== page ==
Migrants from Central America's violence-plagued Northern Triangle region endure harrowing abuses while trying to make their way through Mexico toward the United States, a report from an international medical group said Thursday.
Doctors Without Borders, or MSF for its initials in French, called the situation a "humanitarian crisis" that demands the U.S. and Mexican governments do more to process applications for asylum and humanitarian visas.
It said the study was based on surveys and medical data from the last two years and documents "a pattern of violent displacement, persecution, sexual violence and forced repatriation akin to the conditions found in the deadliest armed conflicts in the world today."
Among its findings:
- Almost 40 percent of those interviewed said they left home due to attacks, threats, extortion or attempts at forced recruitment by gangs in Central America. About 44 percent of the migrants had a relative who had died in the last two years due to violence, and that rose to 56 percent for those from El Salvador.
- Nearly 70 percent of those entering Mexico reported suffering violence during transit toward the United States, and nearly a third of women reported being sexually abused. They said the perpetrators "included members of gangs and other criminal organizations, as well as members of the Mexican security forces responsible for their protection."
- Of the 166 female migrants treated by MSF for sexual violence, 60 percent had been raped and the rest were subjected to other kinds of assault such as forced nudity. Among 1,817 people treated for mental health issues, about 47 percent had experienced physical violence during transit.
El Salvador, Honduras and Guatemala have some of the highest homicide rates in the world. Violent gangs reign over many parts of the countries and are often able to kill, extort and carry out other crimes with impunity.
"For millions of people from the (Northern Triangle) region, trauma, fear and horrific violence are dominant facets of daily life. Yet it is a reality that does not end with their forced flight to Mexico," MSF said.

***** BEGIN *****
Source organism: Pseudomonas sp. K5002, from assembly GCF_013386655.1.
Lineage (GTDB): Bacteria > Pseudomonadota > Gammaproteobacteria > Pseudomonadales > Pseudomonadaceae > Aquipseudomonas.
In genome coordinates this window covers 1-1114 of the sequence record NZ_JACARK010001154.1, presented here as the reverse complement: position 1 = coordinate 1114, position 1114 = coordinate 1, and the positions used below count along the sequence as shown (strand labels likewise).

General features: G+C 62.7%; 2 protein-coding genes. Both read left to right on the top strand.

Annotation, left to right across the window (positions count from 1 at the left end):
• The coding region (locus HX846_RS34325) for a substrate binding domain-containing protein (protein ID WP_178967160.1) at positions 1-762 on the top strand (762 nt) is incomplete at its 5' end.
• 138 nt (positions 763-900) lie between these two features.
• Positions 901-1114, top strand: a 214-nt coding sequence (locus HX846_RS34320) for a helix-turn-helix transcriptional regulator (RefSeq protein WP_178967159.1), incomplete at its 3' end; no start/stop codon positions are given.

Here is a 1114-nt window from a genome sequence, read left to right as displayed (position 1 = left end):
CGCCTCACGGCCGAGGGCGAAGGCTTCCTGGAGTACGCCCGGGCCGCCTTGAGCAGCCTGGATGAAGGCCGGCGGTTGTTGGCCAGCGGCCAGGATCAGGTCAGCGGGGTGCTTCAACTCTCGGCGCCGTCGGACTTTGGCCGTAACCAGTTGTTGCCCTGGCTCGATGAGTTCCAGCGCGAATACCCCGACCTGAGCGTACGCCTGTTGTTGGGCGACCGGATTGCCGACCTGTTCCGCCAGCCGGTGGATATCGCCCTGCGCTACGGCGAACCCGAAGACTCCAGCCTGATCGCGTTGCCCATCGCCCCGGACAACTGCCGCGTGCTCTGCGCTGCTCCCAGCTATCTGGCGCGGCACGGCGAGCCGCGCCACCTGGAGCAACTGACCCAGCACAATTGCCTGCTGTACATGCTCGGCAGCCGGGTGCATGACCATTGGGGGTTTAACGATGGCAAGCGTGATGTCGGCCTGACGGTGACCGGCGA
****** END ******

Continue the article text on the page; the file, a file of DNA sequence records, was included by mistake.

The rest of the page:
"Along the migration route ... migrants and refugees are preyed upon by criminal organizations, sometimes with the tacit approval or complicity of national authorities, and subjected to violence and other abuses - abduction, theft, extortion, torture, and rape - that can leave them injured and traumatized," it continued.
A Honduran migrant said Thursday at a news conference in the Mexican capital that he had crossed into Mexico twice and was deported the first time.
"The first time I left (Honduras) because of the gangs. I was 12, about to turn 13, and I was deported from Coatzacoalcos, where I was in jail for two months, and afterward I was deported to San Pedro Sula," said the man, whose full name was withheld for his safety. "They take you back to same place you left from because of problems with the gangs."
The man has since been granted asylum by Mexico, the medical group said.
MSF said heightened immigration enforcement by the United States and Mexico threatens to make more refugees and migrants vulnerable to exploitation by smugglers, gangs and corrupt authorities.
It urged the countries to "expand access to medical, mental health and sexual violence care services for migrants and refugees."
Marc Bosch, the group's head of Latin American operations said, "The attempts of stopping migration through the reinforcement of borders, and the increase of detentions and deportations, as we have seen in Mexico and the United States have not ended human trafficking."